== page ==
Can you hear the Arabs sing? it is the music of the people!
Do you hear the people sing?
Singing the song of angry men?
It is the music of the people
Who will not be slaves again!
You probably recognize these famous lines from « Les misérables » but Les mis weren’t the only ones who sang about change. Mashrou leila, Jadal and others did too! Now, the Arab spring is pretty much over and if you ask me for one good thing that’s changed after the Arab spring well I would say that people know that their voices can be heard, if they may shout loud enough. Another thing that changed is the huge amount of indie bands who showed up on the musical scene from 2010 and on. I mean Mashrou’ Leila, The wanton Bishops, OHO, Tanjaret Daghet were all surprises that 2011 bought us along with the Tunisian uprising. However, some bands already existed since around 2003 such as Jadal and Cairokee. But this doesn’t change the fact that there is a common theme to all our favorite arab indie bands which is CHANGE!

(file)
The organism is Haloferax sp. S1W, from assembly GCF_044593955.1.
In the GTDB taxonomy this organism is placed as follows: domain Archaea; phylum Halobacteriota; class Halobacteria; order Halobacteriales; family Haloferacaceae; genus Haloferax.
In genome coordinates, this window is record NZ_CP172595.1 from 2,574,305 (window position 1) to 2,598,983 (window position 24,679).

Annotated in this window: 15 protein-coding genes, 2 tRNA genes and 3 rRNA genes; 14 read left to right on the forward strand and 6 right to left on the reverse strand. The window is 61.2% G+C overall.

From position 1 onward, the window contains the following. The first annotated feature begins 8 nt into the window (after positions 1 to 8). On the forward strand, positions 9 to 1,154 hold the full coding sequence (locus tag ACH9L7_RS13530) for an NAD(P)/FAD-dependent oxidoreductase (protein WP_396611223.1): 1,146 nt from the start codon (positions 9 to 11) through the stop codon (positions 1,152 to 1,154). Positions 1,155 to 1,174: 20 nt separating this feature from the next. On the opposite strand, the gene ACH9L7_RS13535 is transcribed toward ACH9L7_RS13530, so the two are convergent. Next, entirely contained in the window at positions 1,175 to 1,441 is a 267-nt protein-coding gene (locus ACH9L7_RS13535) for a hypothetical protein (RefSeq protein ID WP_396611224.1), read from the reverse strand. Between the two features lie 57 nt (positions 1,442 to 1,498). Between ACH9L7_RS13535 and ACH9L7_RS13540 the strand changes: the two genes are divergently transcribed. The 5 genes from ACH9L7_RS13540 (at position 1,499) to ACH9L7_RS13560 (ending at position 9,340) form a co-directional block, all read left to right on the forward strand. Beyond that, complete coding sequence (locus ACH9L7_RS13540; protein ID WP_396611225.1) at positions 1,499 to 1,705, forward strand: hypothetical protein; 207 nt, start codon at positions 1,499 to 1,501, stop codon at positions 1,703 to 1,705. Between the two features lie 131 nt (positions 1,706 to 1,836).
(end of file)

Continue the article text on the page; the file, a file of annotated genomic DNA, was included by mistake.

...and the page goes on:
Now the ones to open this list of revolutionary tunes MUST be Mashrou’ Leila, they were in Rabat last week on 11/13 and Artisthick got to meet them.
5- Mashrou’ Leila – Lel watan
Where Mashrou’ Leila speak up about censorship and the policies of the Arab governments who try to distract the people from the real issues through cheap propaganda.
4- Khebez dawle – Beta’ammer
Khebez Dawle come all the way from Syria, they formed back in 2013 and they are not afraid of saying » a free soul will fill up many countries »
3- Hoba Hoba Spirit – Ida Cha3bo
This song was released as a tribute to the Tunisian uprising as it included poetry verses for the famous Abou lkasim Echabi, a beautiful gesture from the Moroccan Hobas.
2- Haoussa – Lftikhabat
Even though Morocco didn’t know any serious riots, Moroccan artists from Haoussa band still had a thing or two to say about political elections on there song « Lftikhabate »:
1-Tanjaret Daghet – Tanjaret Daghet
This newly formed metal band who come from Syria as well talk about pressure coming from everywhere..
This article was first published on my personal blog The Literally Independent, go there to find more articles about the indie and underground arabic music scene :).